Question 13: Mr. President, your father has been a lifelong President of Syria. Do you consider the option of not being the President anymore, one day?

President Assad: Yeah, that depends on two things: the first one is the will of the Syrian people; do they want that person to be president or not. If I want to be president while the Syrian people doesn’t want me, even if I win in the elections, I don’t have strong support, I cannot achieve anything, especially in a complicated region like Syria. You cannot be just elected president, that doesn’t work, you need popular support. Without it I cannot be successful. So, at that time, there’s no meaning to be president.

The second one; if I have that feeling that I want to be president, I will nominate myself, but that depends on the first factor. If I feel that the Syrian people doesn’t want me, of course I wouldn’t be. So, it’s not about me mainly, it’s about the Syrian people; do they want me or not. That’s how I look at it.

Question 14: Last question; Donald Trump is to be appointed as President of the United States in less than two weeks. He has been clear that he wants to improve relationships with Russia, which is one of your main allies…

President Assad: Yeah, exactly.

Journalist:  Do you consider… do you expect that it will change the position of the United States towards Syria?

President Assad: Yeah, if you want to talk realistically, because the Syrian problem is not isolated, it’s not only Syrian-Syrian; actually, the biggest part… or let’s say the major part of the Syrian conflict is regional and international. The simplest part that you can deal with is the Syrian-Syrian part. The regional and the international part depends mainly on the relation between the United States and Russia. What he announced yesterday was very promising, if there’s a genuine approach or initiative toward improving the relation between the United States and Russia, that will effect every problem in the world, including Syria. So, I would say yes, we think that’s positive, regarding the Syrian conflict.

Journalist: What is positive?

President Assad:  I mean the relation, the improvement of the relation between the United States and Russia will reflect positively on the Syrian conflict.


Journalists: Thank you very much.

 

 Dr. Mohammad Abdo Al-Ibrahim

This email address is being protected from spambots. You need JavaScript enabled to view it.

 

 More of H.E. President Al-Assad's interviews with French Media:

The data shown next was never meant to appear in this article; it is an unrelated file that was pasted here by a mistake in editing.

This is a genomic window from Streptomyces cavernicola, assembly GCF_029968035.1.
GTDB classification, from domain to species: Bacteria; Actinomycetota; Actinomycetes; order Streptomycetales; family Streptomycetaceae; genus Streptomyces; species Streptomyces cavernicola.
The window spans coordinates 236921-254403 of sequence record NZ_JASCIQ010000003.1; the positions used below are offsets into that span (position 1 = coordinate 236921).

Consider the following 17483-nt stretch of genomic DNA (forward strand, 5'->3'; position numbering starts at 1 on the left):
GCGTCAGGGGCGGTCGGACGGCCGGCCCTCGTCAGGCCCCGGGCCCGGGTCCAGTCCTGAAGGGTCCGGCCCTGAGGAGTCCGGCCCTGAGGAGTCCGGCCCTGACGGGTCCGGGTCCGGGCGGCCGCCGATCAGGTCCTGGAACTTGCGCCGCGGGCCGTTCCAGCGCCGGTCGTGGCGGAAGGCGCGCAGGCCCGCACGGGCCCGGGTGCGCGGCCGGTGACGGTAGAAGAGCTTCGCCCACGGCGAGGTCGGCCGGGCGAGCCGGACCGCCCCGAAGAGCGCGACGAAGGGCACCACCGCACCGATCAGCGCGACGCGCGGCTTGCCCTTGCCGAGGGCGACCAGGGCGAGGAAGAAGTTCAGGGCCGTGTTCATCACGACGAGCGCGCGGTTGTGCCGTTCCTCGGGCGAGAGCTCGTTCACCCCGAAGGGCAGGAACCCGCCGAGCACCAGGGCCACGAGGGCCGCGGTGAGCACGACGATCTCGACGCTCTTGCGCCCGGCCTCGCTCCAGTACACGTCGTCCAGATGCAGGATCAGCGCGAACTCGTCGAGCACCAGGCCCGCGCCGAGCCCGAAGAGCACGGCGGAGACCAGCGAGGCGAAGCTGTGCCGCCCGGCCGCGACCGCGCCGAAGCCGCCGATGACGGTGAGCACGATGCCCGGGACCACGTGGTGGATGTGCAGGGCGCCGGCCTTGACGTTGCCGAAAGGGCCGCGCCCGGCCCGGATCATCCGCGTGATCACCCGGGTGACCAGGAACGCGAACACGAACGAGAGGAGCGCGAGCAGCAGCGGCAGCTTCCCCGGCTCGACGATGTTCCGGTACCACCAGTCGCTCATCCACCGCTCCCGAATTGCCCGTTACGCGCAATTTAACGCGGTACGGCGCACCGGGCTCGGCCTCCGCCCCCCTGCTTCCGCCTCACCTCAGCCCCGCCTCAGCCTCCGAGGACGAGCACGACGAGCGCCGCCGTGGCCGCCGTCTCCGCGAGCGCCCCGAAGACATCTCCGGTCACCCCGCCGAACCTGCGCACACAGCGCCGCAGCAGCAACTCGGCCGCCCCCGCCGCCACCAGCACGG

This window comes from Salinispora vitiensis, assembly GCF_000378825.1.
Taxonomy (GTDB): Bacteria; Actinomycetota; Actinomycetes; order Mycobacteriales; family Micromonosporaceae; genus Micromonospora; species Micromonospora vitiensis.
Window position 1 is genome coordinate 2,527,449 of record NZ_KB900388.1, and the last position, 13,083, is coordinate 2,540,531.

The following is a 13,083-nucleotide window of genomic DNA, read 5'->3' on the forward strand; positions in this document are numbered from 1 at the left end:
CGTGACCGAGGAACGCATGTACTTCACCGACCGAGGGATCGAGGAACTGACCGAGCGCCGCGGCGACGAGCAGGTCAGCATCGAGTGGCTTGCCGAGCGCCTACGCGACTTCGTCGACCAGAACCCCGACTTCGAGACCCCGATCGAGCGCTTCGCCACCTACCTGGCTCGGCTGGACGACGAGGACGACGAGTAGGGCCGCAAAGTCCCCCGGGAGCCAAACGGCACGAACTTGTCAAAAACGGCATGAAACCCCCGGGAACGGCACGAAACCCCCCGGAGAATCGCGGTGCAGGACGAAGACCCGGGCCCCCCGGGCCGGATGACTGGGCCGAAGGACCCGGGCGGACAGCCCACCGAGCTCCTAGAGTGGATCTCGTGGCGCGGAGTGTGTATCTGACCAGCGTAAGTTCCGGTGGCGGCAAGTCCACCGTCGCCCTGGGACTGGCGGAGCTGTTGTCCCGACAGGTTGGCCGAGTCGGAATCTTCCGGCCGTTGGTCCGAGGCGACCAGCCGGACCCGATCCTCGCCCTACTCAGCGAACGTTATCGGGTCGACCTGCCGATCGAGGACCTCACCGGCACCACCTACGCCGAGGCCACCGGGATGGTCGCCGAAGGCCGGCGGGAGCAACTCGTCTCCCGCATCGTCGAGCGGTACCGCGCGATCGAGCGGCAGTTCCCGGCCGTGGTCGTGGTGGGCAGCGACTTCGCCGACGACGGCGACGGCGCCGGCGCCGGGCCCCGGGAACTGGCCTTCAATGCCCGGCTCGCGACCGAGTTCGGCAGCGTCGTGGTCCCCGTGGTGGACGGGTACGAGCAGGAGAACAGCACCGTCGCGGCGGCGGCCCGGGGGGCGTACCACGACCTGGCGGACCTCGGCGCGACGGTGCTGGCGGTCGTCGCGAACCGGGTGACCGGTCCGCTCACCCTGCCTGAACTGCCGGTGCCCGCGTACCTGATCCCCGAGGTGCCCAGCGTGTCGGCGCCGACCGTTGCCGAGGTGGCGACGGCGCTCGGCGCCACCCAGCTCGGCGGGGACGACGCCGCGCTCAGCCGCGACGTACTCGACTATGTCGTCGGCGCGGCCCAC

President Assad's AFP Interview

Whoever fights terrorism somewhere will protect the rest of the world

 President Al-Assad's France 2 TV Interview, April 20, 2015

President Al-Assad's interview with the French 'Paris Match Magazine, December 4, 2014

President Bashar al-Assad’s interview with Agence France Presse AFP 20-01-2014

PRESIDENT AL-ASSAD/ FRANCE 2 TV INTERVIEW ( November 15, 2009)

PRESIDENT AL-ASSAD/ LE FIGARO INTERVIEW ( November 13, 2009)

PRESIDENT AL-ASSAD/ FRANCE 3 INTERVIEW (May 3, 2009)

PRESIDENT ASSAD/ FRENCH TV CHANNEL3 INTERVIEW (September 2, 2008)

PRESIDENT ASSAD/ LE MONDE DIPLOMATIQUE (July 9th, 2008)

PRESIDENT ASSAD/ L'HUMANITE INTERVIEW (July 9th, 2008)

 PRESIDENT ASSAD/ FRANCE 3 INTERVIEW (December 5, 2005)

PRESIDENT ASSAD/ LE FIGARO INTERVIEW (June 23, 2001)

PRESIDENT ASSAD/ 2001 FRENCH TV INTERVIEW (June 22, 2001)

PRESIDENT ASSAD/ FRENCH MEDIA INTERVIEW (June 16, 2001)

 

  

Solution in Syria Is by the Syrian People

 DAMASCUS, (ST)_ If the European Countries want to help the Syrian People, they should first halt support to terrorists and lift the unjust embargo hitting the daily basics for the Syrians, underscored H.E. President Bashar Al-Assad.

Receiving a joint delegation, comprising MPs from the European Parliament and the Federal assembly of Russia, President Assad asserted that EU officials have to know that the solution in Syria is by the Syrian People.

President Assad pointed out that Western officials have to admit that the terrorist attacks in their countries are but a result for their wrong policies and have accordingly to ask themselves about whether the policies pursued by them are to or against the interests of their people.

President Assad RTP TV Interview, December 14, 2016

H.E. President Bashar Al-Assad gave the following interview to RTP TV channel:

Question 1: Mr. President, let’s start with Aleppo if you don’t mind. There are still thousands of civilians trapped, trying to survive in a sort of sub-human conditions in the middle of a deluge of bombs. Why do you think that they refused to get out?

President Assad: The part that you mention in Aleppo, what they call it the eastern part, is occupied by the terrorists for the last three years, and they have been using the civilians as human shields. From our side, from our part as government, we have two missions: the first one is to fight those terrorists to liberate that area and the civilians from those terrorists, and at the same time to try to find a solution to evacuate that area from those terrorists if they accept, let’s say, what you call it reconciliation option, in which they either give up their armaments for amnesty, or they leave that area. The other thing we did as government is to open gates for the civilians to leave that area, and at the same time for the humanitarian convoys and help to go through those gates inside that part of Aleppo, but the terrorists publicly refused any solution, so they wanted to keep the situation as it is.